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April 2004


Demanding work

The Timberking 722 tracked feller buncher is successfully executing some demanding tasks in a frequently precise working environment—where zero tail swing is a necessity—in British Columbia.

By Jim Stirling

Brad Schreyer (left) and Tim Tugnum of Progressive Harvesting Ltd, with their Timberking 722 tracked feller buncher. They opted to fit the 722 with Cat’s 24-inch HF 221 head (inset photo) to more easily handle piece sizes to .75 cubic metres, 100 feet tall and better.

A comfort zone is a welcome place in theworld of flux that is the log harvesting contracting business in British Columbia. The comfort zone expands exponentially when it encompasses a confidence in and experience with the principal equipment necessary to get the job done. Progressive Harvesting (2000) Ltd (PHL) enjoys that type of relationship with British Columbia Caterpillar forestry machinery supplier Finning.

The Williams Lake, BC-based logging, log hauling and low bedding company recently upgraded its equipment fleet with new generation Cat machines supplied and serviced through the local Finning dealership. The company added a new 545 skidder, a high and wide 320C with Waratah head and a first edition Timberking 722 tracked feller buncher. The 722 with a tilting configuration has demonstrated an ability to outperform the machine it replaced in a variety of applications. And it has done nothing to erode the comfort zone maxim. PHL is owned by friends, partners and brothers-in-law Tim Tugnum and Brad Schreyer.

They’ve worked hard to develop their company since its inception in 1997. At that time, the joint equipment assets comprised a Cat 530 skidder, a Timberjack 618, a Cat 320 with a 550 Denharco delimber and a Kenworth logging truck. Now, with the latest acquisitions, the equipment line-up includes three Cat 325 butt ‘n tops, a 535 skidder, a 545 skidder and the latest 545 skidder model, three 320Cs with Waratah heads and a 320B, a Tigercat 875 feller buncher, the new Timberking, a D6H, four Kenworth logging trucks (two super Bs, two double-bunked quads) and a low bed that more than earns its keep moving the equipment around the countryside.“We bought out an existing contract for 150,000 cubic metres annually with Weldwood,” recalls Tugnum.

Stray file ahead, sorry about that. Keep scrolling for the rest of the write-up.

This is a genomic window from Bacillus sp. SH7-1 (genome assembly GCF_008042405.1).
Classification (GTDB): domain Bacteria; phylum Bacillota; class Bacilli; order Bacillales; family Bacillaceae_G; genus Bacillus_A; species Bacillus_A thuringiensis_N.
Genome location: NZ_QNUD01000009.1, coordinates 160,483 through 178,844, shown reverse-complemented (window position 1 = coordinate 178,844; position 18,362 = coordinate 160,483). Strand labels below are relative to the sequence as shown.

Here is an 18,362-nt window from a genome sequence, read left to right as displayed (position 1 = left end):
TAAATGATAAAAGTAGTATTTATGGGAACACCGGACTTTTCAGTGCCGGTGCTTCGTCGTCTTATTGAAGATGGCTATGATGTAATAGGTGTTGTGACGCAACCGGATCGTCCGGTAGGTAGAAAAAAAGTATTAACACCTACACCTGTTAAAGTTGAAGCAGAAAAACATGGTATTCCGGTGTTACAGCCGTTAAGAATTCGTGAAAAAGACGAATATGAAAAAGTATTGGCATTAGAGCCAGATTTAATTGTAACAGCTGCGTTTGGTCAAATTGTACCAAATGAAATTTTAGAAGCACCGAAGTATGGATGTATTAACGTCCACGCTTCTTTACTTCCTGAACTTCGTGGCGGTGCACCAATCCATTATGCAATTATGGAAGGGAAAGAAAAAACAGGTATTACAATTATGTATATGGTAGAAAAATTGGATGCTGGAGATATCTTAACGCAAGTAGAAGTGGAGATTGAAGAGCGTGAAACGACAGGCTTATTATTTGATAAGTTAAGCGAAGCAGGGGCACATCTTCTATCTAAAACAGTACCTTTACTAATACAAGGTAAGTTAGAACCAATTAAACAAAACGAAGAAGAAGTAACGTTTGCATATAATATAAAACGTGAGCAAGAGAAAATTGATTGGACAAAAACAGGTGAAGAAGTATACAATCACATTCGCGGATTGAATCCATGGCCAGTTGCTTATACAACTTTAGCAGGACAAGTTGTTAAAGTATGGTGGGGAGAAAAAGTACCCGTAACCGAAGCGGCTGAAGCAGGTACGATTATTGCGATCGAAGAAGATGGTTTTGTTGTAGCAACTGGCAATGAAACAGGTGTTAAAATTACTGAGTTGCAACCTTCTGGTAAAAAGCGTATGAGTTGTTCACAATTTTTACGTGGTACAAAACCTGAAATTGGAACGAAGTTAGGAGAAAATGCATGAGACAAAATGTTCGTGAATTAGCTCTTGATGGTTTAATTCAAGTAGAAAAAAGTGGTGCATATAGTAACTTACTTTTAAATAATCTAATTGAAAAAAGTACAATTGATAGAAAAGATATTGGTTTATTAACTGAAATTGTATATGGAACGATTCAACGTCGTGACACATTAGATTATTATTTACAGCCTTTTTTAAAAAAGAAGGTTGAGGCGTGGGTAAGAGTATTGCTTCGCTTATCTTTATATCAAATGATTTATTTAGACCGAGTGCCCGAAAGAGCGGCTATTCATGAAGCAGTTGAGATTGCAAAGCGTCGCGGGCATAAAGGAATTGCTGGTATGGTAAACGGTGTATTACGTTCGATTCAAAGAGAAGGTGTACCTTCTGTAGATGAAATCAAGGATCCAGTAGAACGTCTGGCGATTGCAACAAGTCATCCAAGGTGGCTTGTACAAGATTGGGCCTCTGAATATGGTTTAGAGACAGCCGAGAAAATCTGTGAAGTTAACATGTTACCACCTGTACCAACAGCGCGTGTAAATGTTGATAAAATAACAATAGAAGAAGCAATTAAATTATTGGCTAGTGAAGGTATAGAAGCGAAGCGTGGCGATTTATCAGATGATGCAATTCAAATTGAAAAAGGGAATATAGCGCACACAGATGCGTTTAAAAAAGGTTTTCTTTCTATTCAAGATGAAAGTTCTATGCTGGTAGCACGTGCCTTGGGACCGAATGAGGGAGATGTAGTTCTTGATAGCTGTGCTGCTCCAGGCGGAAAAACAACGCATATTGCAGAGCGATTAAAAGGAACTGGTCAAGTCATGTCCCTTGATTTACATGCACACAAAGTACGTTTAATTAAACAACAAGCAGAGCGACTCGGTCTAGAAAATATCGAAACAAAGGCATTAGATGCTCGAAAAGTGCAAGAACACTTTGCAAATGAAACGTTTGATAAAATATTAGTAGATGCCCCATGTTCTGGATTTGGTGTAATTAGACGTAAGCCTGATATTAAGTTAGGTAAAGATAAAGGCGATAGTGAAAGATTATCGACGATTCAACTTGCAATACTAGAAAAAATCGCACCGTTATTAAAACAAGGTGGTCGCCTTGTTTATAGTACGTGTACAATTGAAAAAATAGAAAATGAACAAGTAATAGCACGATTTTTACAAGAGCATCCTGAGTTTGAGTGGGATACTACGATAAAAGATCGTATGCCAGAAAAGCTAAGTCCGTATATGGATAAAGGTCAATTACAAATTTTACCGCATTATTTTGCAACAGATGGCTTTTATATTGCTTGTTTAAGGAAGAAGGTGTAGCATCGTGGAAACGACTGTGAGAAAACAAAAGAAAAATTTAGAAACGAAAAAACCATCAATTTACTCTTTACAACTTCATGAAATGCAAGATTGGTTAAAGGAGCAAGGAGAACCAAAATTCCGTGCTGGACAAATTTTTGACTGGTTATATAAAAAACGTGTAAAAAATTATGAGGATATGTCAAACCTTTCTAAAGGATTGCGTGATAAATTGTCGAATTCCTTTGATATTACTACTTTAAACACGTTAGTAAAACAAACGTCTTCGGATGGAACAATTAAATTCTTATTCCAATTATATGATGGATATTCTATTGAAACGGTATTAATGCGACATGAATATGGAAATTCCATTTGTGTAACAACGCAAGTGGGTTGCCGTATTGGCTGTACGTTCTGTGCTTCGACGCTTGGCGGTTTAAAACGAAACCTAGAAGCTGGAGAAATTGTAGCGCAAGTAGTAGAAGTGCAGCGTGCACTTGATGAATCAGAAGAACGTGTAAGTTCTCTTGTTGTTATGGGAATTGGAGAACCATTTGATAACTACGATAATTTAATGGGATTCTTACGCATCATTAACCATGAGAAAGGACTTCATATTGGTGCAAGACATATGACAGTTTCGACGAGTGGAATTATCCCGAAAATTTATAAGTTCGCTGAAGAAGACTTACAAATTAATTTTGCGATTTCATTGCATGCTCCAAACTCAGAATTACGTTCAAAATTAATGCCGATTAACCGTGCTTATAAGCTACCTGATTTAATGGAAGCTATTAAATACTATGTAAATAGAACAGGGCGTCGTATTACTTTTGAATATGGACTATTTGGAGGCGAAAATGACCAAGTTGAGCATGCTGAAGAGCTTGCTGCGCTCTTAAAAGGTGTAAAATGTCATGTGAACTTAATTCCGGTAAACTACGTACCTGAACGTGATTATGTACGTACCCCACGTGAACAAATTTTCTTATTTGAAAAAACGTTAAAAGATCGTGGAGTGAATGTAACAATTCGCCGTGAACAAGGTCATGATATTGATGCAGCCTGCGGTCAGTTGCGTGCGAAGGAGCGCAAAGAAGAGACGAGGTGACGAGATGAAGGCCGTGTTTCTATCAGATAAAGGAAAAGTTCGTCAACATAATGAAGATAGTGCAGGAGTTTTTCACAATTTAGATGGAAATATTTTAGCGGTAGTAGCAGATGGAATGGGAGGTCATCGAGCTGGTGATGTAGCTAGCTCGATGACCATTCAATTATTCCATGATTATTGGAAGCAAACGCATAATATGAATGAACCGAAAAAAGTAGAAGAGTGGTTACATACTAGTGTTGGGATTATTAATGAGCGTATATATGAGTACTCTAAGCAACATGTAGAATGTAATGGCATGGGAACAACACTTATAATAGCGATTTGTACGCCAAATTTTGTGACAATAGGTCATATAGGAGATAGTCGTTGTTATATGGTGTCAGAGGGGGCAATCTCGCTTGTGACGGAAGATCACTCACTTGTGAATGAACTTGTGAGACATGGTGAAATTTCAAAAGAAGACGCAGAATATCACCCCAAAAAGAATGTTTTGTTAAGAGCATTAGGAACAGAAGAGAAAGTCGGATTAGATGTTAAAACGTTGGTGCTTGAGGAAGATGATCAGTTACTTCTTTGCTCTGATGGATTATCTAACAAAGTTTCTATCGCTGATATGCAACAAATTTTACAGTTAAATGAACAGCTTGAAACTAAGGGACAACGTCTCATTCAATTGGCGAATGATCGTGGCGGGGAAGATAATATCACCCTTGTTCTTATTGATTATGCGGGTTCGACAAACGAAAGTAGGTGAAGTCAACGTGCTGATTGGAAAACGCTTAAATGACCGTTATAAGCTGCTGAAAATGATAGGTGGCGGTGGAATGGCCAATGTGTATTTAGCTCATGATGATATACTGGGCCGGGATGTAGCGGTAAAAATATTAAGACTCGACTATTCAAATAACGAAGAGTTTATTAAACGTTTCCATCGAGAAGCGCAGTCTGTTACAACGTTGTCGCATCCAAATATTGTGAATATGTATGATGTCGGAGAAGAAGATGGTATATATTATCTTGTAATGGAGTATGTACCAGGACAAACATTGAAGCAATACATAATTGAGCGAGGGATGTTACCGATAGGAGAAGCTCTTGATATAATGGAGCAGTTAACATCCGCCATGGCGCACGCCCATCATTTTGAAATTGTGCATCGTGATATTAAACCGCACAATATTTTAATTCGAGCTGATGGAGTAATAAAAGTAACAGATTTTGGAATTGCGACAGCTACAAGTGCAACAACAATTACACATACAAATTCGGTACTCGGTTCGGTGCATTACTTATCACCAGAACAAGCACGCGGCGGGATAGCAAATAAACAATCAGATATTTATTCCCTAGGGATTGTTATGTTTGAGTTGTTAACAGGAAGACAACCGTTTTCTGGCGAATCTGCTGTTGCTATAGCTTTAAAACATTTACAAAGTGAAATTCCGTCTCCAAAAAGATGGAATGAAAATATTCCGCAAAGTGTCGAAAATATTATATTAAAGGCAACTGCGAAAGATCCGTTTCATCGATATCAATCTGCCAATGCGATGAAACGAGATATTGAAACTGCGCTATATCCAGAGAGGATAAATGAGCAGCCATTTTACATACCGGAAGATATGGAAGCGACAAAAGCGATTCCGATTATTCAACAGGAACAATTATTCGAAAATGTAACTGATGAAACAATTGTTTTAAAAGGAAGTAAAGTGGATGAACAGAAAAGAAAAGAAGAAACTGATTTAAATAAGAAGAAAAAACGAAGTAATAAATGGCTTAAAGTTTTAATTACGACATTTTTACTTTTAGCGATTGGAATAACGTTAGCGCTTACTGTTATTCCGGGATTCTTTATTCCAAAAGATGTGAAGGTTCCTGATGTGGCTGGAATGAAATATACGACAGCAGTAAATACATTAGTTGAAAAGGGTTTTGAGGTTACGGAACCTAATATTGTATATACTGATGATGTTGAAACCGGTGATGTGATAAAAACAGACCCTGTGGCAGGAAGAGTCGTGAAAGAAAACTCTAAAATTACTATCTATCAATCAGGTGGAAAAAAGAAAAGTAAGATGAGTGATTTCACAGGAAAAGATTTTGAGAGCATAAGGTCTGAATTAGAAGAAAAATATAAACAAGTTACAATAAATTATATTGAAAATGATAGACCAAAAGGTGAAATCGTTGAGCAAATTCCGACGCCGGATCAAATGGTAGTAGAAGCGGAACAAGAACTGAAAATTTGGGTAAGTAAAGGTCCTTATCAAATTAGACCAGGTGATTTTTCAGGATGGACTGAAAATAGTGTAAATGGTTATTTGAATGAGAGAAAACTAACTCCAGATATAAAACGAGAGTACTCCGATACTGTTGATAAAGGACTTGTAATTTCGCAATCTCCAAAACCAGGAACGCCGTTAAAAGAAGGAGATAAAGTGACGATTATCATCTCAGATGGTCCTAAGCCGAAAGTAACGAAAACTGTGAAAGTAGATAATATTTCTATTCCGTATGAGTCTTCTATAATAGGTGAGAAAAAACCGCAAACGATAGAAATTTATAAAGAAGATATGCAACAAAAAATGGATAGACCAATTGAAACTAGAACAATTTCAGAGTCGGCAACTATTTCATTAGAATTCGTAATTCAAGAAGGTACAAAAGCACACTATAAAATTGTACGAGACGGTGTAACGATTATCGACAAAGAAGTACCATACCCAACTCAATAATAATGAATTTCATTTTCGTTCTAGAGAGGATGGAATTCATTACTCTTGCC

It’s short wood, which for Weldwood’s purposes is from 10 foot five inches to 25 foot nine. Sawlogs are typically taken to Weldwood’s sawmill in 100 Mile House and peeler stock goes to the Williams Lake plant. PHL harvests around an additional 150,000 cubic metres from other sources. One of these is area ranchers. “We try and do a good job selective logging for the ranchers and we have repeat customers we go back to every year,” says Tugnum. Some of the contracts they work on are substantial, up to 30,000 cubic metres. “We take pride in doing a good job for both the mills and the ranchers,” he adds. The Cat-Finning affinity goes back years, to 1983 in Tugnum’s case when he started out in the contracting business. “They always backed me. When times were tough, they were always there for me,” he explains. Tugnum and Schreyer have learned to go where they find the best support.

The Timberking has a three-cylinder tilt mechanism allowing simultaneous forward and side-to-side movement. The mechanism’s design transfers the vertical load down into the tracks and ground.